The talented Anastasia Vitsky is arguably one of my favourite fiction writers in this genre… and perhaps, in any genre. I have the impression that she is pretty damn successful in her field and if you read any of her fiction then you will understand why. Not only does she have a knack for writing compelling and unusual storylines, evident from her range of books which I will elaborate on later, but, even more importantly, she has a particular talent for truly getting to the heart of a character. Her protagonists are complex women who are often struggling with their own desires and their understanding of the place that they carve of the world; heroines who are flawed, realistically human. There is nothing two dimensional about any of the Vitsky’s worlds and she touches a raw nerve with almost every book.
I could spend this entire post gushing about her qualities… and that is very tempting to do, but I may instead outline why I think she deserves the success that she has and why, if you haven’t read any of her books, you should!
Intentional or not, Vitsky has written in a variety of genres from dystopian fantasy through to fairytales, her real-world fiction is set between the US and South Korea. She spans cultures seemingly without effort, even exploring, in her book “Seoul Spankings”, the miscommunications that arise from cultural differences. One of my favourite characters of hers is Mira, introduced in “Desire in any language”, who is a young woman studying abroad for her translators certificate. Through Vitsky’s series, Mira not only tries to reconcile her responses to the culture in which she was born (South Korea) and that in which she was brought up (the US) but also her relationship with authority and her desire for maternal love. This series touched on so many issues, some of them much more subtle than others, from the position of women in society, to the shame of desire and the foolhardiness of youth… Mira grows and changes through the events of the books and learns, along the way, the responsibility that she holds for her own happiness.
Perhaps, even more intriguing than Mira, whose perspective the story is told from, is her partner Hana, who represents an almost polar opposite personality. There are not excessive words used to describe Hana, who is, at all times in the series, a secondary character, but it is this paucity that makes her all the more intriguing. All of Vitsky’s dominant women are flawed, but Hana’s flaws are unusual – she is independent and unashamed, and appears genuinely unafraid of asserting herself in what she wants, but then her greatest weakness, and ultimately the agent of her undoing, is her love for Mira. Without giving too much away, her desire to put Mira first poses the risk of destroying both of them. It is this kind of heart-wrenching storytelling that I have come to expect from Ms Vitsky, and yearn for more of it.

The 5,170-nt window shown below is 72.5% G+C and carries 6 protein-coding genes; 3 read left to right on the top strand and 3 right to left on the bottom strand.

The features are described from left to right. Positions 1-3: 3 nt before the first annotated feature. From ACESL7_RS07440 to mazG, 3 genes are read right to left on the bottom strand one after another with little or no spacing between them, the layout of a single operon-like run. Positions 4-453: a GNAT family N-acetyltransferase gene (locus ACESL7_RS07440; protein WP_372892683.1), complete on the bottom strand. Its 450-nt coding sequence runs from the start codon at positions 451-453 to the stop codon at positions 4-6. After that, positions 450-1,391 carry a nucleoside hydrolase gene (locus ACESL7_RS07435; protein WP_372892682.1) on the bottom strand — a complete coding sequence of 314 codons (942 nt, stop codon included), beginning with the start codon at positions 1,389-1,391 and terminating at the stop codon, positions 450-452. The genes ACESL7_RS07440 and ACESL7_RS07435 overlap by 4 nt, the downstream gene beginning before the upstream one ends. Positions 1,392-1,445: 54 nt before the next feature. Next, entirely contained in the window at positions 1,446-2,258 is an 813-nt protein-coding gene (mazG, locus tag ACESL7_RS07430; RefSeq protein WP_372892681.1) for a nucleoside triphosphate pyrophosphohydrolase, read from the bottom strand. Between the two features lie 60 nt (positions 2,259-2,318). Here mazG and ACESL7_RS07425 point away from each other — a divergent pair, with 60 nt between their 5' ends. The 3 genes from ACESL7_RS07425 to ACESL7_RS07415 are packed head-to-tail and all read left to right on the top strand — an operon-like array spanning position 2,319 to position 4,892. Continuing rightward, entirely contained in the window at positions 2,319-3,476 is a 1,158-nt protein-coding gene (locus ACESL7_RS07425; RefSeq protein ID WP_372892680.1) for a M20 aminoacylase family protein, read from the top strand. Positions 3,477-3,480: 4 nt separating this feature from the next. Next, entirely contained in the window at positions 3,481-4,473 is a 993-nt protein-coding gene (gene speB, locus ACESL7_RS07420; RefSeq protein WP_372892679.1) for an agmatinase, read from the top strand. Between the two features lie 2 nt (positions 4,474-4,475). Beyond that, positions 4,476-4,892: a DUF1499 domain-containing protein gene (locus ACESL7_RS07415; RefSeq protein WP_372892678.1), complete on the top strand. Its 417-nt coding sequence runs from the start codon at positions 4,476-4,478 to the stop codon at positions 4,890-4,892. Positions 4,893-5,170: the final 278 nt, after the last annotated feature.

It is well known that romance is formulaic and the formula tends to go something like this: boy meets girl, they dislike each other for a while, adversity reveals sexual tension, they overcome something, reveal that they want to jump each other and have a happy ending. It has been written many times and is so successful that the best-selling genre of books are all based upon it. Like romance, there are formulae innate to spanking fiction, and fundamental to this is the relationship between the active and passive partner. Broadly speaking there is erotic spanking and discipline spanking, and often it is a skewed spectrum one way or the other. Around this are the more subtle power plays of dominance and submission that may extend, unsurprisingly, into vanilla fiction.
I digress to this to illustrate that Vitsky explores a wide range of these power-dynamic relationships; in her fantastic books about Natalie and Kat, she explores the love between two friends, close enough to be sisters, and the price that each of them pay for their intense but platonic love. It is a story that has truly tragic elements and it almost appears as though the characters have surprised the author in their resilience to what she has made them face. In contrast, “Becoming Clissine” is an intriguingly political book that challenges the attitudes towards homo- and hetero-sexuality in a totalitarian state, which clearly has a more important message than simple entertainment. The more recent “Mistress” series explores domination and submission, the book “Gemstone” more about partnership and love. Her books may be less than formulaic, but they are guaranteed to be engaging.
Some people would argue that the escapism of spanking fiction is not the place for realistic characters or social criticism; I would argue that this makes her books all the more credible and her protagonists all the more interesting. Who hasn’t wanted to make a mess baking cupcakes with Kat? Or cause a diplomatic disaster to meet Hana? Why not throw a peanut at Hyunkyung or give Natalie a hug? They are flawed enough for us to care about them and that is where Anastasia Vitsky’s real skill is as a writer.
Check out Anastasia’s website here: https://governingana.wordpress.com
In addition to the stories, she shares her recipes and writes intriguing articles that are more than worth the time it takes to read them. Check her out, you won’t be disappointed!